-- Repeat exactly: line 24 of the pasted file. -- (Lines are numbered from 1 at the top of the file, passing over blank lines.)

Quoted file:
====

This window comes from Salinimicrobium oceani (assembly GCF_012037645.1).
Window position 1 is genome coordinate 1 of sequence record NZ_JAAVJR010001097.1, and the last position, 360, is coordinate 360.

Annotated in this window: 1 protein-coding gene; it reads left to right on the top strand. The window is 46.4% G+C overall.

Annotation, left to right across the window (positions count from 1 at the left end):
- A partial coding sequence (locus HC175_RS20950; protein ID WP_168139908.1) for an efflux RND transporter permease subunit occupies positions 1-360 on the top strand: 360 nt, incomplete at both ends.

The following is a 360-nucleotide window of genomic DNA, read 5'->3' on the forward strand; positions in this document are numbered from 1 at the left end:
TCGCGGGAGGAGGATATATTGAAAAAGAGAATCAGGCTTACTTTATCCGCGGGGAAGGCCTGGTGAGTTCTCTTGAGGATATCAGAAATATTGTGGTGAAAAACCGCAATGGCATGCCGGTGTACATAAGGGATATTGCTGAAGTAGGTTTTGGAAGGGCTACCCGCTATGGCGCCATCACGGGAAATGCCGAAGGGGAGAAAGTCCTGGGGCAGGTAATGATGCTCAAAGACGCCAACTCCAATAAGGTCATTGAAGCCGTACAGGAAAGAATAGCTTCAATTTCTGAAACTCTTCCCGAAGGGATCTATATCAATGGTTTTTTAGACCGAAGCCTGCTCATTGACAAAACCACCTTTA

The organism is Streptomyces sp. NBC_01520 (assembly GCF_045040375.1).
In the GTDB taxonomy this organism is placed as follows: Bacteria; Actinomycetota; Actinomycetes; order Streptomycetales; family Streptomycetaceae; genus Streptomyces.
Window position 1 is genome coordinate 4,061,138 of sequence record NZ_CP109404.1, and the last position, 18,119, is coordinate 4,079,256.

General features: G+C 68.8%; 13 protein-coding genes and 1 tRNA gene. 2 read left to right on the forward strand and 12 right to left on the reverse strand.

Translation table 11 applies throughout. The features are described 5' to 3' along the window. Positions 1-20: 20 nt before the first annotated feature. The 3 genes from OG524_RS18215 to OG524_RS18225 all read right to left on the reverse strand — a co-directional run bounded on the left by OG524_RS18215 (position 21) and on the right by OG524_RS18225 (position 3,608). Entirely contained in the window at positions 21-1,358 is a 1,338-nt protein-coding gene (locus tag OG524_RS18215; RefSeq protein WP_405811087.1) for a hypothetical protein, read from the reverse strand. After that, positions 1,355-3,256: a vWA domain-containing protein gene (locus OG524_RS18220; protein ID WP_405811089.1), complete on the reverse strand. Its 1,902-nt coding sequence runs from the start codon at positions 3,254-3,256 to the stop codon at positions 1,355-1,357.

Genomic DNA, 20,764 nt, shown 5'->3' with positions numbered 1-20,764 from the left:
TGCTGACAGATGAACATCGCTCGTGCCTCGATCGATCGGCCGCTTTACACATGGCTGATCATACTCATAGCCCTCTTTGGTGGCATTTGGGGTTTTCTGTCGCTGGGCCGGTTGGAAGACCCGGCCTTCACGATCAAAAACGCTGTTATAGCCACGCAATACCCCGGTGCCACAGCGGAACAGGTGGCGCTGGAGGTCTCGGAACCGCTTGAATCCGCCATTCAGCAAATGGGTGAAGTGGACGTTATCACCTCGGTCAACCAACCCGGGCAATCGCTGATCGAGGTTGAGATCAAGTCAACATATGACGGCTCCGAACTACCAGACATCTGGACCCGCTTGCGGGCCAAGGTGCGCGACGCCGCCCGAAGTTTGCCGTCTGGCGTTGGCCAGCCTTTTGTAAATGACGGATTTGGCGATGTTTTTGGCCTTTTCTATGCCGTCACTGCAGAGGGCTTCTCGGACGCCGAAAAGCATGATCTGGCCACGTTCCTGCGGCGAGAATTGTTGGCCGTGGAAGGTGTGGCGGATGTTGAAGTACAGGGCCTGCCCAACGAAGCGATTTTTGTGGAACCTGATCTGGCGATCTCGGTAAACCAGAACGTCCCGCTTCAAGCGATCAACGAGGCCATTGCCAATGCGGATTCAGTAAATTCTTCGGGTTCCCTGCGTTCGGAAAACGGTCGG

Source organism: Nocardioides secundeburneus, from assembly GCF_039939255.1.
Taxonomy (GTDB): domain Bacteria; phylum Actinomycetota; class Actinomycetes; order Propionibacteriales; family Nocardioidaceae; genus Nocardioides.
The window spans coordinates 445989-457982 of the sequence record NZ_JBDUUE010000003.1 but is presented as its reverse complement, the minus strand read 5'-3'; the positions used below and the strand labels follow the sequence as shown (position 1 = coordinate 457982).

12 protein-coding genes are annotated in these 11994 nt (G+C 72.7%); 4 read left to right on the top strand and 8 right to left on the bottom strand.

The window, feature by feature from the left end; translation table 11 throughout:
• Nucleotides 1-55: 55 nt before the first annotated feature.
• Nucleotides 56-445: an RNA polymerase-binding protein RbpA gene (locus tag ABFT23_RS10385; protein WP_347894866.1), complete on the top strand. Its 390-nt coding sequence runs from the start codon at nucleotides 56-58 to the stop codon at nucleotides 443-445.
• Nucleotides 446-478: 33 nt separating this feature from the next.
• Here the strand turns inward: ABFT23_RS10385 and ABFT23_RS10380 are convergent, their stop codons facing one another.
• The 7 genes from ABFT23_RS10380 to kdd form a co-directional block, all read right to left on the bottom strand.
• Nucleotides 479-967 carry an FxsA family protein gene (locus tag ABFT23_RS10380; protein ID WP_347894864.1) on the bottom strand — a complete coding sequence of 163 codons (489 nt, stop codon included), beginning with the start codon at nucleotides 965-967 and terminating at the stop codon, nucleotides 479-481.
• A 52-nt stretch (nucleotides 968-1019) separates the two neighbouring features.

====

• The 7 genes from ABFT23_RS10380 to kdd form a co-directional block, all read right to left on the bottom strand.